The availability of houses has tightened, with homeowners holding onto their properties to at least regain the value lost during the housing crisis. Once houses get on the market, they do not stay on for long because of the limited supply. The National Association of Realtors said last month that nationwide, properties typically stayed on the market for 30 days in August 2017. To compare, properties typically stayed on the market for 97 days in 2011. In a Realtor.com poll of 1,054 homeowners earlier this year, about 59% of respondents had no plans to sell their home in the next year.


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5. Less affordable homes

The national home affordability index was 100 in the third quarter of 2017, the lowest it has been since the third quarter of 2008, when the index was 86 and the housing crisis was deepening. The index, from real estate data provider Attom Data Solutions, measures whether a typical family income is sufficient to pay for a mortgage and other expenses on a typical home. The higher the index, the more affordable houses are. In 2012, for comparison, after housing prices plummeted, the index reached 154. Since then, median home prices have risen 73%, while average weekly wages have increased just 13%.

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6. Fewer loans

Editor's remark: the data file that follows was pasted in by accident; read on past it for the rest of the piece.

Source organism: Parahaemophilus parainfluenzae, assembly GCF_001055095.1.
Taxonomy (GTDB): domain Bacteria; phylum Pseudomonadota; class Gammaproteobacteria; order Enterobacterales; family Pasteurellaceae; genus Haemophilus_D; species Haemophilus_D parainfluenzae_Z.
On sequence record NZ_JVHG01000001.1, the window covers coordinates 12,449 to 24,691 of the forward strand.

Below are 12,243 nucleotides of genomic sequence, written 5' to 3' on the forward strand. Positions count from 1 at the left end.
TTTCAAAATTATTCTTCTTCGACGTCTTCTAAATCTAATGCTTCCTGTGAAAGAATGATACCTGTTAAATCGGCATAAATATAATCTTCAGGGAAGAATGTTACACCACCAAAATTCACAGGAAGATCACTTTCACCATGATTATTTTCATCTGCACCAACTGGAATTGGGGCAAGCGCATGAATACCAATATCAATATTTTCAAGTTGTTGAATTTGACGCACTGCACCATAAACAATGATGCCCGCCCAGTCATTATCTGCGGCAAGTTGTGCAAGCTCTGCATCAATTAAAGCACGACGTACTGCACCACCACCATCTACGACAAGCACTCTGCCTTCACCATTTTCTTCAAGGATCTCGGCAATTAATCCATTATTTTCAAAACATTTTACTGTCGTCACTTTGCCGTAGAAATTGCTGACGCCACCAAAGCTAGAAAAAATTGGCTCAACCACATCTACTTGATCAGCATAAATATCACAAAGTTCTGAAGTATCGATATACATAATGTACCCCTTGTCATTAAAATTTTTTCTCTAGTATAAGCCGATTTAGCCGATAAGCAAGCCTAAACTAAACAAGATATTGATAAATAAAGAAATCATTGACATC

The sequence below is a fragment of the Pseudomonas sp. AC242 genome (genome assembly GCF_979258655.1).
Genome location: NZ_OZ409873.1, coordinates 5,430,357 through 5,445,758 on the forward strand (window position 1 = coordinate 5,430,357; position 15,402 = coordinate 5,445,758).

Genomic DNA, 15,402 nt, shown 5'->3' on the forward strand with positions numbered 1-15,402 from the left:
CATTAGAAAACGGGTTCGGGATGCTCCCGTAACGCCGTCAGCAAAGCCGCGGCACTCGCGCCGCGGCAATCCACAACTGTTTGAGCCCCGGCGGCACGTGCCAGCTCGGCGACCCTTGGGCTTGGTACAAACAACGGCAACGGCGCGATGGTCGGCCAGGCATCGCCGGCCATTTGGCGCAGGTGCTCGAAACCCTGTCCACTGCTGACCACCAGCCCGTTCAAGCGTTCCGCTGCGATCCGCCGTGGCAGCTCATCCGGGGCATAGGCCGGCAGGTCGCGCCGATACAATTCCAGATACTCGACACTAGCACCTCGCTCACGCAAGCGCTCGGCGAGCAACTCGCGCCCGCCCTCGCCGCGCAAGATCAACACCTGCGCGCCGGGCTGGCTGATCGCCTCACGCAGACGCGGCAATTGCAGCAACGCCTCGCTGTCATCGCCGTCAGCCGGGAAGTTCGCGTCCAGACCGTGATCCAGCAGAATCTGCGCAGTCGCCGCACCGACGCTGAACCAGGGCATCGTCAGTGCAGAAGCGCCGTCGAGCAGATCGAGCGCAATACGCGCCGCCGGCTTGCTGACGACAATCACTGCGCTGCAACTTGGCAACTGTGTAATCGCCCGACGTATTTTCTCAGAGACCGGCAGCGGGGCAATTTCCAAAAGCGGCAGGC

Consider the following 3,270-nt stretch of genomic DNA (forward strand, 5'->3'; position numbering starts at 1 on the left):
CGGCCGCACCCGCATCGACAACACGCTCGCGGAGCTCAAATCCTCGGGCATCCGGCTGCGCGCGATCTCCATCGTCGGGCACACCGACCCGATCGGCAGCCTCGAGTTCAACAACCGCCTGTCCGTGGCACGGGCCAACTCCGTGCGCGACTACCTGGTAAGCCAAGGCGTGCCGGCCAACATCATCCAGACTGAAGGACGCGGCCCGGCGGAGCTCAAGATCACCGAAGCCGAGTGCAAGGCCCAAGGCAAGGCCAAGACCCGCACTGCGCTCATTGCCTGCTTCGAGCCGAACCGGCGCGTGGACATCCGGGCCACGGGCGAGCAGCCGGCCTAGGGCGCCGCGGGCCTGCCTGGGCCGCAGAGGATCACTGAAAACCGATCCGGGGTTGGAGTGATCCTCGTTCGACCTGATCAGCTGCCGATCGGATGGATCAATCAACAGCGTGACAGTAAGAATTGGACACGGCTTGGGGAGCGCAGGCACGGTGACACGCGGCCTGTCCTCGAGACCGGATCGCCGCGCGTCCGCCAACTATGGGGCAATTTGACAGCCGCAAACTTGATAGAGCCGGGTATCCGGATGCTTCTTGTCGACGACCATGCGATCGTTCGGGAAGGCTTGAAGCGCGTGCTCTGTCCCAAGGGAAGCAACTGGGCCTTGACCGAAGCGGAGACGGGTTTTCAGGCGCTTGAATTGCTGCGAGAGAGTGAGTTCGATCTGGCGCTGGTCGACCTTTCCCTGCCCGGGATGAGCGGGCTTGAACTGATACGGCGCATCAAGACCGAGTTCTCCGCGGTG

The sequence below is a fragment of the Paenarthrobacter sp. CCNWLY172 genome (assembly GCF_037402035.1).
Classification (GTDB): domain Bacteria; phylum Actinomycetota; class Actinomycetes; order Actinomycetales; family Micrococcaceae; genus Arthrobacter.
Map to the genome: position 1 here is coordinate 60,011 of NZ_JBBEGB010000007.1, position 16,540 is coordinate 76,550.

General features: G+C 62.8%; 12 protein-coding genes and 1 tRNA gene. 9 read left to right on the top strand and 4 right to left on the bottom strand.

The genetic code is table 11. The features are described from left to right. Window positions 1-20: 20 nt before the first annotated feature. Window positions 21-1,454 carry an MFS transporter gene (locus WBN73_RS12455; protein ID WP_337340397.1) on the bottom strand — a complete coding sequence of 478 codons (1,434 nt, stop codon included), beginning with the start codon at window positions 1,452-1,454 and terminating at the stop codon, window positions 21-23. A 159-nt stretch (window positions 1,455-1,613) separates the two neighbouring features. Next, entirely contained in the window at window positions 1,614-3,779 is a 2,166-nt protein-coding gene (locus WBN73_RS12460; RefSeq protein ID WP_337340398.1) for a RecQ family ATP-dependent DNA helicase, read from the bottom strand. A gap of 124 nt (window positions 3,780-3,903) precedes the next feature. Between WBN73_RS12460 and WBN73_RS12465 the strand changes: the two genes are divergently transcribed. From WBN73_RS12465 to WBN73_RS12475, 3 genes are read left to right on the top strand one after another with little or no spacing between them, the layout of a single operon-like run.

Although interest rates remain generally low, loans are hard to come by as lenders are slow to provide them — because of high processing costs and fewer creditworthy borrowers. The current tight credit is yet another change in the post-crisis lending landscape, curbing demand for housing. As Federal Reserve Chairman Janet Yellen said in a testimony to the Senate Banking Committee in 2015, “demand for housing is still being restrained by limited availability of mortgage loans to many potential homebuyers.” Tight credit is also blamed for keeping homeownership from rising. The U.S. homeownership rate in the second quarter was 63.7%, up from 62.9% in the second quarter last year, which was the lowest since 1965. The all-time high was 69.2%, reached in the fourth quarter of 2004.

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7. Higher credit scores required